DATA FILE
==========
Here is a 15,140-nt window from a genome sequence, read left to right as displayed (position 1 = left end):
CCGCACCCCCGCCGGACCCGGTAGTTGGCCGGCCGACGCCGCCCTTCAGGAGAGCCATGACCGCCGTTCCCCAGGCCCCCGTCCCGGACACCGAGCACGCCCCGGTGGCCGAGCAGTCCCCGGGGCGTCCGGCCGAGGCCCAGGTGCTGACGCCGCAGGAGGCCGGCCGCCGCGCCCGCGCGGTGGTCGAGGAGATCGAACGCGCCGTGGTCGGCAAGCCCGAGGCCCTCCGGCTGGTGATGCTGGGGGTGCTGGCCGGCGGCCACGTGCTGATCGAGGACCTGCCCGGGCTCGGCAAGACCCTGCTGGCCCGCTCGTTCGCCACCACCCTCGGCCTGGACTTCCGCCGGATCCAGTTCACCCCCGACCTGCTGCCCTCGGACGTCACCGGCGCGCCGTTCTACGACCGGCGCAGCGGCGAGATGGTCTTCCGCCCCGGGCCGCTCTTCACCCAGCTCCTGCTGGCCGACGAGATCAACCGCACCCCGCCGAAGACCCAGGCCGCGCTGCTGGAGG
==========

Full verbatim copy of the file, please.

Here is a 15,140-nt window from a genome sequence, read left to right as displayed (position 1 = left end):
CCGCACCCCCGCCGGACCCGGTAGTTGGCCGGCCGACGCCGCCCTTCAGGAGAGCCATGACCGCCGTTCCCCAGGCCCCCGTCCCGGACACCGAGCACGCCCCGGTGGCCGAGCAGTCCCCGGGGCGTCCGGCCGAGGCCCAGGTGCTGACGCCGCAGGAGGCCGGCCGCCGCGCCCGCGCGGTGGTCGAGGAGATCGAACGCGCCGTGGTCGGCAAGCCCGAGGCCCTCCGGCTGGTGATGCTGGGGGTGCTGGCCGGCGGCCACGTGCTGATCGAGGACCTGCCCGGGCTCGGCAAGACCCTGCTGGCCCGCTCGTTCGCCACCACCCTCGGCCTGGACTTCCGCCGGATCCAGTTCACCCCCGACCTGCTGCCCTCGGACGTCACCGGCGCGCCGTTCTACGACCGGCGCAGCGGCGAGATGGTCTTCCGCCCCGGGCCGCTCTTCACCCAGCTCCTGCTGGCCGACGAGATCAACCGCACCCCGCCGAAGACCCAGGCCGCGCTGCTGGAGG